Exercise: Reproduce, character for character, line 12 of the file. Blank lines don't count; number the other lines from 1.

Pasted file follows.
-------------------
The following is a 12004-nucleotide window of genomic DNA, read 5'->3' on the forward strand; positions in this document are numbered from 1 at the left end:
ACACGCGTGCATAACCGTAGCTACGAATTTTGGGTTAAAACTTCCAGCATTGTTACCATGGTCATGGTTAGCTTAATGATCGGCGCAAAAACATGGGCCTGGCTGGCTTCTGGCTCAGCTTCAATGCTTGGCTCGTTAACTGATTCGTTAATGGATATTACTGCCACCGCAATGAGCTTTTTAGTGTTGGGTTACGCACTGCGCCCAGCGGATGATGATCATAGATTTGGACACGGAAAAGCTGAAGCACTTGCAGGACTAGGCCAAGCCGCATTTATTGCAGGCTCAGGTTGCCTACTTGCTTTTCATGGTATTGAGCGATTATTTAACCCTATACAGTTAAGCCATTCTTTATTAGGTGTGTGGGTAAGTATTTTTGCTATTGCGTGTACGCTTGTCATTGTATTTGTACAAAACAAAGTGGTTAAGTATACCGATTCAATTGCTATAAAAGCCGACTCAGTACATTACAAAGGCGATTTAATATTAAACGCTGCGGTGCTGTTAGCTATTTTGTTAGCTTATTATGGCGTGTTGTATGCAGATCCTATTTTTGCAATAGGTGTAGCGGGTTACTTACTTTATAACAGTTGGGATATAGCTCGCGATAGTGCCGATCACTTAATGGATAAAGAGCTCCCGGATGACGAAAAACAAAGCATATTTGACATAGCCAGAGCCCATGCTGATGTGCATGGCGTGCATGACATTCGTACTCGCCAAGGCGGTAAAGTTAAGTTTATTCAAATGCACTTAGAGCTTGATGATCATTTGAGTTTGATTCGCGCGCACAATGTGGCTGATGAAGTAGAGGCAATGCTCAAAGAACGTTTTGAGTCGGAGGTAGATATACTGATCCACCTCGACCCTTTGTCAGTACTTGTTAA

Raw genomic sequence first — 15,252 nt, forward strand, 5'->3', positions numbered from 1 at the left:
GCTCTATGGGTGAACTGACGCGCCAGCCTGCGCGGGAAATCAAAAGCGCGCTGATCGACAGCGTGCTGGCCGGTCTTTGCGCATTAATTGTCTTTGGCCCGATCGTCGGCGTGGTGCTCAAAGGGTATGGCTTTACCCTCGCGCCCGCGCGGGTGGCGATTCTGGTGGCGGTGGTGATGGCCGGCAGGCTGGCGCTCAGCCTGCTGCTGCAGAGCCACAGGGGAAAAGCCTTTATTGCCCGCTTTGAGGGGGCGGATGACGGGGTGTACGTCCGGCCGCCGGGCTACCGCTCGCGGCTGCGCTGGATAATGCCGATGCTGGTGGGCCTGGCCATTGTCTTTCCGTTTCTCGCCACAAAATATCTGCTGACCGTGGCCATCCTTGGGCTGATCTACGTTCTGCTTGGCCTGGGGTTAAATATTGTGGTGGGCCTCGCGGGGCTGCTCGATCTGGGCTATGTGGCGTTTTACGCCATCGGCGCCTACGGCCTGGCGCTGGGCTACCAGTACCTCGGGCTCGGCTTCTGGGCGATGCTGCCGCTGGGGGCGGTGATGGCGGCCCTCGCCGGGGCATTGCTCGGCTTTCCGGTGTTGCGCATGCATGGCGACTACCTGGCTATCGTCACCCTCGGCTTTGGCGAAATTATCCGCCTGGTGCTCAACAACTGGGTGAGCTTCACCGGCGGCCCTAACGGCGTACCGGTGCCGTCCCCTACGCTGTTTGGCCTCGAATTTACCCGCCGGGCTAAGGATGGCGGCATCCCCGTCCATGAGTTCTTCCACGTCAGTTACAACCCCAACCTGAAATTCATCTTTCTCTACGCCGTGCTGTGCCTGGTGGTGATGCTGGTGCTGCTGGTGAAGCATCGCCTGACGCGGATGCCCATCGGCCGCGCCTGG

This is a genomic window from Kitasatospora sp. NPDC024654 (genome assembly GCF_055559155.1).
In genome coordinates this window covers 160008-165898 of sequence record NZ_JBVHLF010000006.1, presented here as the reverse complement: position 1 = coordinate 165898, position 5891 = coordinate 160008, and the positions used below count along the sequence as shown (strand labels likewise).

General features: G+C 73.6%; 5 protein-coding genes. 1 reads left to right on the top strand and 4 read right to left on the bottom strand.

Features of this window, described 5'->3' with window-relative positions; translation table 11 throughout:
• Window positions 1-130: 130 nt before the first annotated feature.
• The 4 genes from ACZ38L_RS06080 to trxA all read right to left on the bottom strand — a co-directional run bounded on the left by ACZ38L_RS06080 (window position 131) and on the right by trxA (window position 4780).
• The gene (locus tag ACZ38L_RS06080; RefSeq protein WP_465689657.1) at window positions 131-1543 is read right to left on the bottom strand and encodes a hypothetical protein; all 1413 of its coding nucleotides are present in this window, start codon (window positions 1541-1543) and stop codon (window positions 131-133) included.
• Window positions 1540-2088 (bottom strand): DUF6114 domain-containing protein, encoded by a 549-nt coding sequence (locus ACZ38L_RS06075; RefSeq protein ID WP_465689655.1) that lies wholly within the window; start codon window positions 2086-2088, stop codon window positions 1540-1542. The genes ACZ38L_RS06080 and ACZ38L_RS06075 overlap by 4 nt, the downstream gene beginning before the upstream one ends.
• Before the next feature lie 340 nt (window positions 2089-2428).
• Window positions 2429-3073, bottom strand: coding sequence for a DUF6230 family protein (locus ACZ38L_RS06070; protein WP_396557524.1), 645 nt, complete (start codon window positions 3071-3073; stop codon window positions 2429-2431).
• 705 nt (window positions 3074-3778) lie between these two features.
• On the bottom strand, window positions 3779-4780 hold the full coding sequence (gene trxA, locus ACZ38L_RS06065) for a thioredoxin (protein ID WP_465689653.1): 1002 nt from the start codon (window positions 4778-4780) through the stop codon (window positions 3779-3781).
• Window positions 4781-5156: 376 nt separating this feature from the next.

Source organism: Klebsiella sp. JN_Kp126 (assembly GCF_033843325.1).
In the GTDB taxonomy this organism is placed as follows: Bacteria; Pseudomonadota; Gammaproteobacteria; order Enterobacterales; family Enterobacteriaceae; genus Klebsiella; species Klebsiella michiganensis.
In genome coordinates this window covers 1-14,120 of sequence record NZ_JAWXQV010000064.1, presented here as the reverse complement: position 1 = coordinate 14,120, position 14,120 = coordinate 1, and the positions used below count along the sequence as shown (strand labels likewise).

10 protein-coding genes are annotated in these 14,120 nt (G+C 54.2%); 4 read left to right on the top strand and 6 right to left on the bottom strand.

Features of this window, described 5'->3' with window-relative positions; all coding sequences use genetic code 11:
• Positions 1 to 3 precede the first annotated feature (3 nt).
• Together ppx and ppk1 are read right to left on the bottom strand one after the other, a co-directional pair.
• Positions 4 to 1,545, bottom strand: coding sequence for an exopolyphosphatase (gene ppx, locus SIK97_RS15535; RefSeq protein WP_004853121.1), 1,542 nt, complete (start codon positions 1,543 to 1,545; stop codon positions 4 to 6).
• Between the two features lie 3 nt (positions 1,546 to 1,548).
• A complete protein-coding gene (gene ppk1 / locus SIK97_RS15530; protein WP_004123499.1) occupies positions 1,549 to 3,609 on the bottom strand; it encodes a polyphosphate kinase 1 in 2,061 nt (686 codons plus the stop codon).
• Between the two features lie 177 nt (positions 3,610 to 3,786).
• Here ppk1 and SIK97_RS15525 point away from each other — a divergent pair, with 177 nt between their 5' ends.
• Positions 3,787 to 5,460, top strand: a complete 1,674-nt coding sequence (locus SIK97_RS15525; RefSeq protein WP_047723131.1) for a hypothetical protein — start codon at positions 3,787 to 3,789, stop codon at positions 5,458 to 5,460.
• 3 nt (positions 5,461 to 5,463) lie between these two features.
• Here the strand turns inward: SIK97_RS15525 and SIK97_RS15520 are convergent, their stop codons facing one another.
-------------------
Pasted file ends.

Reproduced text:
• Window positions 1540-2088 (bottom strand): DUF6114 domain-containing protein, encoded by a 549-nt coding sequence (locus ACZ38L_RS06075; RefSeq protein ID WP_465689655.1) that lies wholly within the window; start codon window positions 2086-2088, stop codon window positions 1540-1542. The genes ACZ38L_RS06080 and ACZ38L_RS06075 overlap by 4 nt, the downstream gene beginning before the upstream one ends.